Mapping Ancient Indian Urban Spaces

GIS (Geographic Information System) can be a useful technology for Humanities’ scholars who are willing to collect, model, manage, and display spacial and geographical data in order to meaningfully interpret them. It might be a particularly interesting tool for those who are dealing with history and would like to better contextualize historical and archeological data within their geographical space.

As J. Bodenhamer et al. state “within a GIS, users can discover relationships that make  a complex world more immediately understandable by visually detecting spatial patterns that remain hidden in texts and tables” (2010, vii).

The scholar of Classical India might feel a bit skeptical about such a thing, being well aware of the difficulties that arise when trying to define geographical spaces of the Indian subcontinent as found in the Sanskrit texts of classical and premodern India. In this sense, as is the case in many other branches of the humanities, in ancient India we find the diffused use, within textual sources and manuscript material, of toponyms based on locally- and (at the time) widely-known geographical marks, often indicating more than one geographical spot; the widespread use of synonymic geographical terminology makes it hard for us to reconstruct precise geographies.

This brief sketch points out that GIS might not be the panacea for Indologists interested in historical geography, and invites us to be aware that there are obstacles that humanists face while turning to this technology. The main source of these obstacles is the fact that it was initially developed for environmental sciences: for this reason, the use of GIS “currently requires that humanists fit their questions, data, and methods to the rigid parameters of the software, which implicitly are based on positivist assumptions about the world” (Bodenhamer et al, 2010, ix).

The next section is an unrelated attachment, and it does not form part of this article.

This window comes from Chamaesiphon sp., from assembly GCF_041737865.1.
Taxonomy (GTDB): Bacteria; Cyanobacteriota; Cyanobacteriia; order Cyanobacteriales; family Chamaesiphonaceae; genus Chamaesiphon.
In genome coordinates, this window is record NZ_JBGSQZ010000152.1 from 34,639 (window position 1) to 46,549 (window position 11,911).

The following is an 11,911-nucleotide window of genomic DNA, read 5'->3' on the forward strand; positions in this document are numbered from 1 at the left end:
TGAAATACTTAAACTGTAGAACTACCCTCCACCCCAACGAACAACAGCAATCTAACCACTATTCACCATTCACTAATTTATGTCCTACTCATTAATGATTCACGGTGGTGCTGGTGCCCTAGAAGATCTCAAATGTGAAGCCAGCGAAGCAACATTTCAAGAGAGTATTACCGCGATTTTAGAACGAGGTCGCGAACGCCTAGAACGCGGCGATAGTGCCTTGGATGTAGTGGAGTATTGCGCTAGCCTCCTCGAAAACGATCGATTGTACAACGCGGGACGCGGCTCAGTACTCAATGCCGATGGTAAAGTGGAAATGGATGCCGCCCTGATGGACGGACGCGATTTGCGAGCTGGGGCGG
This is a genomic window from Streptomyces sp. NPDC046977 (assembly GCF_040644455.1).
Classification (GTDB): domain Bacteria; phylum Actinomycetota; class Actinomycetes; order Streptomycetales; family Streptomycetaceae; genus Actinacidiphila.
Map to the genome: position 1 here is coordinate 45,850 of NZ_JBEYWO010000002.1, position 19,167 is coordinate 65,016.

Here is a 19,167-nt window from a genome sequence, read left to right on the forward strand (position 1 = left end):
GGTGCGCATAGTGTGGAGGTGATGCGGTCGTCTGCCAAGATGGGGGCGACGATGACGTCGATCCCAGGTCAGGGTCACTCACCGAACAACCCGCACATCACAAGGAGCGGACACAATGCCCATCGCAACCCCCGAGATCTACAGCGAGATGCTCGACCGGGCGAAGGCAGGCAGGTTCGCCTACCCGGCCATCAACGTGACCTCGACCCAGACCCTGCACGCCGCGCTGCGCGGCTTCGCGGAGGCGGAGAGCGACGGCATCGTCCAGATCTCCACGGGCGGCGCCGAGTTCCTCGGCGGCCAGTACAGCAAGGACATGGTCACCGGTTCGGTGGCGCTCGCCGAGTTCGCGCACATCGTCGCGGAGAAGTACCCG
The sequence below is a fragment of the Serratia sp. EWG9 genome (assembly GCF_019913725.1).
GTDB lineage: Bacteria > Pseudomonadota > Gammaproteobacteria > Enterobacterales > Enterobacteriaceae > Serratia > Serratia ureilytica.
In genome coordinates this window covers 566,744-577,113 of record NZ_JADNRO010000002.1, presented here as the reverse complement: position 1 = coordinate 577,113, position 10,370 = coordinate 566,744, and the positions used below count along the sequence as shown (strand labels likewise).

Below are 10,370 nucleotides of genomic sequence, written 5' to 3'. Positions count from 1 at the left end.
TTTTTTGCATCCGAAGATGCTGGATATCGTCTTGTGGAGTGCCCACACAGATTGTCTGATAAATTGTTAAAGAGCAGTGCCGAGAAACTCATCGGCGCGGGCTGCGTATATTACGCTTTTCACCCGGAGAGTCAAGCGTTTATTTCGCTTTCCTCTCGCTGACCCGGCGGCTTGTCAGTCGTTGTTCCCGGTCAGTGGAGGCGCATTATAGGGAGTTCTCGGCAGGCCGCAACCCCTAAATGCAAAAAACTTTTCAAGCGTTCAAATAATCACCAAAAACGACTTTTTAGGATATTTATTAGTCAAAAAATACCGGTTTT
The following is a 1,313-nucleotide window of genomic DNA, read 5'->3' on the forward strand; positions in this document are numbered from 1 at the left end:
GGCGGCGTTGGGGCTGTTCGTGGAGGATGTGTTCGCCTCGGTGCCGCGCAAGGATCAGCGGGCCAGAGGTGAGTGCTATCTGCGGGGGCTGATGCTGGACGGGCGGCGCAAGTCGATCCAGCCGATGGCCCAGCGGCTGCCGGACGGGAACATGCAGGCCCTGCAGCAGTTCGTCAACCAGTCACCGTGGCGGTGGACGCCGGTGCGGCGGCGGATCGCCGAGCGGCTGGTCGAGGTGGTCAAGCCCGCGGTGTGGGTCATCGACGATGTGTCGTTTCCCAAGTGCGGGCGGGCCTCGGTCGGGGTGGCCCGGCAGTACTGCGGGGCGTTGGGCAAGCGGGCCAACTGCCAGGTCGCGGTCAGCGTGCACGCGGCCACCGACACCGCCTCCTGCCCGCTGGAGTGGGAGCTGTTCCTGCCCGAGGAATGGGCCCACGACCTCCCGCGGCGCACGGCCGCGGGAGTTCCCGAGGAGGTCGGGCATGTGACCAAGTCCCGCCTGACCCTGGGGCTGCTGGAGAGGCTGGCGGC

However, obstacles should not restrain the use of GIS, since it has proven to be a valuable resource for the humanities (see, for instance GEO-LARHRA) and it should be taken into consideration as a helpful means also within Indological studies. Therefore, today’s introductory case-study consists of two main elements: qGIS and a map-based visualization of Vijayanagara.

What is qGIS? It is an open source software for GIS, available in various languages, with a simple and efficient interface.

What was Vijayanagara? Today known as Hampi, Vijayanagara (lit. “City of Victory”) is a city located on the southern bank of the Tungabhadra River, in the semiarid Deccan Plateau of southern India. Between the 14th and the 16th centuries CE, Vijayanagara was the capital of a vast empire that with time grew both in terms of geographical and political boundaries. The area, that covered in total around 400 m2, consisted of a sacred zone, located in the North, containing four important Hindu temples and various minor shrines and temples; a central irrigated valley with agricultural fields watered by river-fed canals; and a  “royal center”, in the south, covered in residential areas, columned halls, platforms, watchtowers, water pavilions, and tanks. It was an area of cultural and economical development, as attested to by both archaeological and textual evidence, where religious and political aspects were strictly intertwined and played an important role in the spacial definition of the city itself.

Fig. 1 – Vijayanagara from an archaeological perspective (downloaded from the publication available at

qGIS-izing Vijayanagara